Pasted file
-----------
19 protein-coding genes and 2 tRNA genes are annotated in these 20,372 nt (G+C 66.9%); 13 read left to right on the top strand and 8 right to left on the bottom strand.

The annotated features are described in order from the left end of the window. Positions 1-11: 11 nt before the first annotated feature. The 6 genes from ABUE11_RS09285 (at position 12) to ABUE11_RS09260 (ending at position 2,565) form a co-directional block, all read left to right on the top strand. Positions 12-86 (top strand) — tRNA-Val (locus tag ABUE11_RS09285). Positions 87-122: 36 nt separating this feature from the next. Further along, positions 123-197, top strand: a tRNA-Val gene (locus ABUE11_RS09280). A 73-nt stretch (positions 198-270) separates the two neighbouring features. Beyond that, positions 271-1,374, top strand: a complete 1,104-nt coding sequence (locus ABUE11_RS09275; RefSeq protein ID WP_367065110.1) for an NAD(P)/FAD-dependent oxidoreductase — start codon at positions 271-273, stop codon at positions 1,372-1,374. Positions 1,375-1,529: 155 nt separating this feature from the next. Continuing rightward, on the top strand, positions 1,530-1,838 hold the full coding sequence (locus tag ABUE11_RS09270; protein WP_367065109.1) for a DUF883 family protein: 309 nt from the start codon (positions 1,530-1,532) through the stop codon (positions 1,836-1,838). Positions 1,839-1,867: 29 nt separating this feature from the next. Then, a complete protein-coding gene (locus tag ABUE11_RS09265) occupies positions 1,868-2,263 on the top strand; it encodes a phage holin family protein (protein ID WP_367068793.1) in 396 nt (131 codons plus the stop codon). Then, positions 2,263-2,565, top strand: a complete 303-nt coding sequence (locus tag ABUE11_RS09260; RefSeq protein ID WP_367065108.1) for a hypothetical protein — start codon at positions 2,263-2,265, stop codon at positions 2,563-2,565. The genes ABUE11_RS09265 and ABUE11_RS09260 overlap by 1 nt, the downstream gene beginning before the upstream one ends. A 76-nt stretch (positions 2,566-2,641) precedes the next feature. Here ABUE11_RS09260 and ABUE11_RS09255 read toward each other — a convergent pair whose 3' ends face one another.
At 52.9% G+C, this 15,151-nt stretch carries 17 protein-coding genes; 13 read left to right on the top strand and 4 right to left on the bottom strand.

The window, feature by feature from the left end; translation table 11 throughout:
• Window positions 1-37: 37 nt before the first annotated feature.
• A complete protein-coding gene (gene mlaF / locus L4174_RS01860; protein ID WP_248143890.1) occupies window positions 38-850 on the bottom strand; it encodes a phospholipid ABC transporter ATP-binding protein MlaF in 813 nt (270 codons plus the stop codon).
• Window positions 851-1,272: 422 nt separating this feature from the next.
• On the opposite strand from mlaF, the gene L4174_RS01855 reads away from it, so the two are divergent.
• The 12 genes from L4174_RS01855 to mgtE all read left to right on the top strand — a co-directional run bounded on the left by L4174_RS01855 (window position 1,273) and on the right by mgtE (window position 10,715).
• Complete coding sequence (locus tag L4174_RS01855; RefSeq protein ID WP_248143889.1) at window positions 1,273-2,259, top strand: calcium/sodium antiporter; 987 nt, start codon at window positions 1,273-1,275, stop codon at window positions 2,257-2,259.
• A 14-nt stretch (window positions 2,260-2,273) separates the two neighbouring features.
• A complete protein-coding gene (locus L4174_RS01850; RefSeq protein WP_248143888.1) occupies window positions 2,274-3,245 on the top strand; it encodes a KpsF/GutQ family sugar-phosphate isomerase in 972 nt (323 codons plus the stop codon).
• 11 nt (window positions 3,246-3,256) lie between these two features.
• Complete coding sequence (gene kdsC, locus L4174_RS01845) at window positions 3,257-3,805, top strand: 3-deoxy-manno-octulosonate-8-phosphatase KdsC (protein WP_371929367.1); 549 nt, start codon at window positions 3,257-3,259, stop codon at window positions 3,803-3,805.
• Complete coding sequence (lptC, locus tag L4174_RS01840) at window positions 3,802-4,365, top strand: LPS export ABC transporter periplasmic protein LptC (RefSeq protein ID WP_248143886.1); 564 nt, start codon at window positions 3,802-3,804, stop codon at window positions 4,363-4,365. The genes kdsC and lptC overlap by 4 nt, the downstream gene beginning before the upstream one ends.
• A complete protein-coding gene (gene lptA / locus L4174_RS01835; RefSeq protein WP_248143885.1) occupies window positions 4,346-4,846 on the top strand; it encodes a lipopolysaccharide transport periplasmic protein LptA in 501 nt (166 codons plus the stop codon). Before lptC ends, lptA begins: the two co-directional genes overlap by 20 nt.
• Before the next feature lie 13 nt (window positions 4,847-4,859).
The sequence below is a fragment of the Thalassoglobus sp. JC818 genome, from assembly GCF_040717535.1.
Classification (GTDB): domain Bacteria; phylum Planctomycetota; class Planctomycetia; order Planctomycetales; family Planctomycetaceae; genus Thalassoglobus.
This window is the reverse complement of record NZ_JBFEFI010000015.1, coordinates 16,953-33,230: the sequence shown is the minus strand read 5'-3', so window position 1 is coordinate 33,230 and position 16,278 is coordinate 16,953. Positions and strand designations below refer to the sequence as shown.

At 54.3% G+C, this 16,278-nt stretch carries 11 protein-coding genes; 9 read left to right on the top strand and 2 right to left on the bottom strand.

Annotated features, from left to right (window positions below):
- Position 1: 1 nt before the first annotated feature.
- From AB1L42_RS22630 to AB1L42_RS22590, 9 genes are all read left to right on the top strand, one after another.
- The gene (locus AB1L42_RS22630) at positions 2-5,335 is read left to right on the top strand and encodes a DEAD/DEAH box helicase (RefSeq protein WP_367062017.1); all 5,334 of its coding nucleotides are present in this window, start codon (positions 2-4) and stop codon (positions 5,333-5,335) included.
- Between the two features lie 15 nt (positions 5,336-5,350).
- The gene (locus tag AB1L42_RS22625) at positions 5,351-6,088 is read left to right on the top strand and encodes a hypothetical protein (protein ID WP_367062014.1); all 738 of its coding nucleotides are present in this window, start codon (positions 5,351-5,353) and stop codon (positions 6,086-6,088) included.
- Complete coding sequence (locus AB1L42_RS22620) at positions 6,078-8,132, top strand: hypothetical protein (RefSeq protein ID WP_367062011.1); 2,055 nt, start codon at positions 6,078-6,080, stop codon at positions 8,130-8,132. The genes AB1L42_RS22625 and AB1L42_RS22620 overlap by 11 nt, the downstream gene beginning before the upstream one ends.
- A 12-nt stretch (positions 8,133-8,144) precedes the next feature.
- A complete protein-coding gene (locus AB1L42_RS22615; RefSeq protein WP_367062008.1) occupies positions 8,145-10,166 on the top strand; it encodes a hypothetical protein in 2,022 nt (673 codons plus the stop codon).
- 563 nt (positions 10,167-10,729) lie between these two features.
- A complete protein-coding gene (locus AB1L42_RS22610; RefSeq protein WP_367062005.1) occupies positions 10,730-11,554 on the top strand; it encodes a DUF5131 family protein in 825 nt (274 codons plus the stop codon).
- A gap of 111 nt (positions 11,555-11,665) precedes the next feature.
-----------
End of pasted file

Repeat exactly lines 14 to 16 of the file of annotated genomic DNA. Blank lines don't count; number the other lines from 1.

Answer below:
• Complete coding sequence (gene kdsC, locus L4174_RS01845) at window positions 3,257-3,805, top strand: 3-deoxy-manno-octulosonate-8-phosphatase KdsC (protein WP_371929367.1); 549 nt, start codon at window positions 3,257-3,259, stop codon at window positions 3,803-3,805.
• Complete coding sequence (lptC, locus tag L4174_RS01840) at window positions 3,802-4,365, top strand: LPS export ABC transporter periplasmic protein LptC (RefSeq protein ID WP_248143886.1); 564 nt, start codon at window positions 3,802-3,804, stop codon at window positions 4,363-4,365. The genes kdsC and lptC overlap by 4 nt, the downstream gene beginning before the upstream one ends.
• A complete protein-coding gene (gene lptA / locus L4174_RS01835; RefSeq protein WP_248143885.1) occupies window positions 4,346-4,846 on the top strand; it encodes a lipopolysaccharide transport periplasmic protein LptA in 501 nt (166 codons plus the stop codon). Before lptC ends, lptA begins: the two co-directional genes overlap by 20 nt.